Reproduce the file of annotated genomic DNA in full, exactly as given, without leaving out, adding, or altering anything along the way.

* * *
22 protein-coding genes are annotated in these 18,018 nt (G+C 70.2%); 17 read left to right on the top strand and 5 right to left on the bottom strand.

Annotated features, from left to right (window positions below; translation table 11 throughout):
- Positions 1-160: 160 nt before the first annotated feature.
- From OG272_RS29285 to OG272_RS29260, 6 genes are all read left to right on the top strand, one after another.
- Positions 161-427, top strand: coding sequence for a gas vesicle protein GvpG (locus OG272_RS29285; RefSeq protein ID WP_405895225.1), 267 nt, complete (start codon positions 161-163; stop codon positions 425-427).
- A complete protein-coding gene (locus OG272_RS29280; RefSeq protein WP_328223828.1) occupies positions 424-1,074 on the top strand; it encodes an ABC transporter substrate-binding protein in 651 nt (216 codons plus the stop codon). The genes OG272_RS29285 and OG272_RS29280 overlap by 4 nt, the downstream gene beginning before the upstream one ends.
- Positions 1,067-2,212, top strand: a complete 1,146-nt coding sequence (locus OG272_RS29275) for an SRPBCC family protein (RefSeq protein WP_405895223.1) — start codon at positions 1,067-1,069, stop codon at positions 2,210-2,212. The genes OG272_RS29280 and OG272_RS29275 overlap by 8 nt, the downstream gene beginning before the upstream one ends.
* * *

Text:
22 protein-coding genes are annotated in these 18,018 nt (G+C 70.2%); 17 read left to right on the top strand and 5 right to left on the bottom strand.

Annotated features, from left to right (window positions below; translation table 11 throughout):
- Positions 1-160: 160 nt before the first annotated feature.
- From OG272_RS29285 to OG272_RS29260, 6 genes are all read left to right on the top strand, one after another.
- Positions 161-427, top strand: coding sequence for a gas vesicle protein GvpG (locus OG272_RS29285; RefSeq protein ID WP_405895225.1), 267 nt, complete (start codon positions 161-163; stop codon positions 425-427).
- A complete protein-coding gene (locus OG272_RS29280; RefSeq protein WP_328223828.1) occupies positions 424-1,074 on the top strand; it encodes an ABC transporter substrate-binding protein in 651 nt (216 codons plus the stop codon). The genes OG272_RS29285 and OG272_RS29280 overlap by 4 nt, the downstream gene beginning before the upstream one ends.
- Positions 1,067-2,212, top strand: a complete 1,146-nt coding sequence (locus OG272_RS29275) for an SRPBCC family protein (RefSeq protein WP_405895223.1) — start codon at positions 1,067-1,069, stop codon at positions 2,210-2,212. The genes OG272_RS29280 and OG272_RS29275 overlap by 8 nt, the downstream gene beginning before the upstream one ends.